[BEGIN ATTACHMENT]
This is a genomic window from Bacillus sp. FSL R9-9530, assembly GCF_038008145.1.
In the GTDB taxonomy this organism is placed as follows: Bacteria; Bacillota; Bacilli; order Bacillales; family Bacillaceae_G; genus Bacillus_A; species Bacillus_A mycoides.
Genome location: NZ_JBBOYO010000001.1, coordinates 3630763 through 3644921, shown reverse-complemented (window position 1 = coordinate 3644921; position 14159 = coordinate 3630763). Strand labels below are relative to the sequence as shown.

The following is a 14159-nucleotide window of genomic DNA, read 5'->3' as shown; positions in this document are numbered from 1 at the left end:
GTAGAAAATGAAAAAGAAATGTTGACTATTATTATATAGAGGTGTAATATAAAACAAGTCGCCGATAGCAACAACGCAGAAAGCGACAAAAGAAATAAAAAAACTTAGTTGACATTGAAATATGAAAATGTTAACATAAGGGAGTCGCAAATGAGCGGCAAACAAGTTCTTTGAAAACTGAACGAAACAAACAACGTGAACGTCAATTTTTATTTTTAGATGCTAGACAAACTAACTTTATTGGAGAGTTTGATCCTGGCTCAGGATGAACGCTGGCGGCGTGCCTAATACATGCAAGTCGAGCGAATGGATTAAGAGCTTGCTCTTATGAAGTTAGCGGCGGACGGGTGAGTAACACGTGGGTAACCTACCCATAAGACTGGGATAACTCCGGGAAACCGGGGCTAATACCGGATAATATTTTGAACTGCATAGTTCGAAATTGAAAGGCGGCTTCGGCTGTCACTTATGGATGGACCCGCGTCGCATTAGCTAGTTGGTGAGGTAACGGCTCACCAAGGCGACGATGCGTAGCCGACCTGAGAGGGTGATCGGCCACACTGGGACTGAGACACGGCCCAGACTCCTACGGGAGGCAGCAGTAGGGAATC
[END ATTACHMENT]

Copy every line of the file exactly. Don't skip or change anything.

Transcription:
This is a genomic window from Bacillus sp. FSL R9-9530, assembly GCF_038008145.1.
In the GTDB taxonomy this organism is placed as follows: Bacteria; Bacillota; Bacilli; order Bacillales; family Bacillaceae_G; genus Bacillus_A; species Bacillus_A mycoides.
Genome location: NZ_JBBOYO010000001.1, coordinates 3630763 through 3644921, shown reverse-complemented (window position 1 = coordinate 3644921; position 14159 = coordinate 3630763). Strand labels below are relative to the sequence as shown.

The following is a 14159-nucleotide window of genomic DNA, read 5'->3' as shown; positions in this document are numbered from 1 at the left end:
GTAGAAAATGAAAAAGAAATGTTGACTATTATTATATAGAGGTGTAATATAAAACAAGTCGCCGATAGCAACAACGCAGAAAGCGACAAAAGAAATAAAAAAACTTAGTTGACATTGAAATATGAAAATGTTAACATAAGGGAGTCGCAAATGAGCGGCAAACAAGTTCTTTGAAAACTGAACGAAACAAACAACGTGAACGTCAATTTTTATTTTTAGATGCTAGACAAACTAACTTTATTGGAGAGTTTGATCCTGGCTCAGGATGAACGCTGGCGGCGTGCCTAATACATGCAAGTCGAGCGAATGGATTAAGAGCTTGCTCTTATGAAGTTAGCGGCGGACGGGTGAGTAACACGTGGGTAACCTACCCATAAGACTGGGATAACTCCGGGAAACCGGGGCTAATACCGGATAATATTTTGAACTGCATAGTTCGAAATTGAAAGGCGGCTTCGGCTGTCACTTATGGATGGACCCGCGTCGCATTAGCTAGTTGGTGAGGTAACGGCTCACCAAGGCGACGATGCGTAGCCGACCTGAGAGGGTGATCGGCCACACTGGGACTGAGACACGGCCCAGACTCCTACGGGAGGCAGCAGTAGGGAATC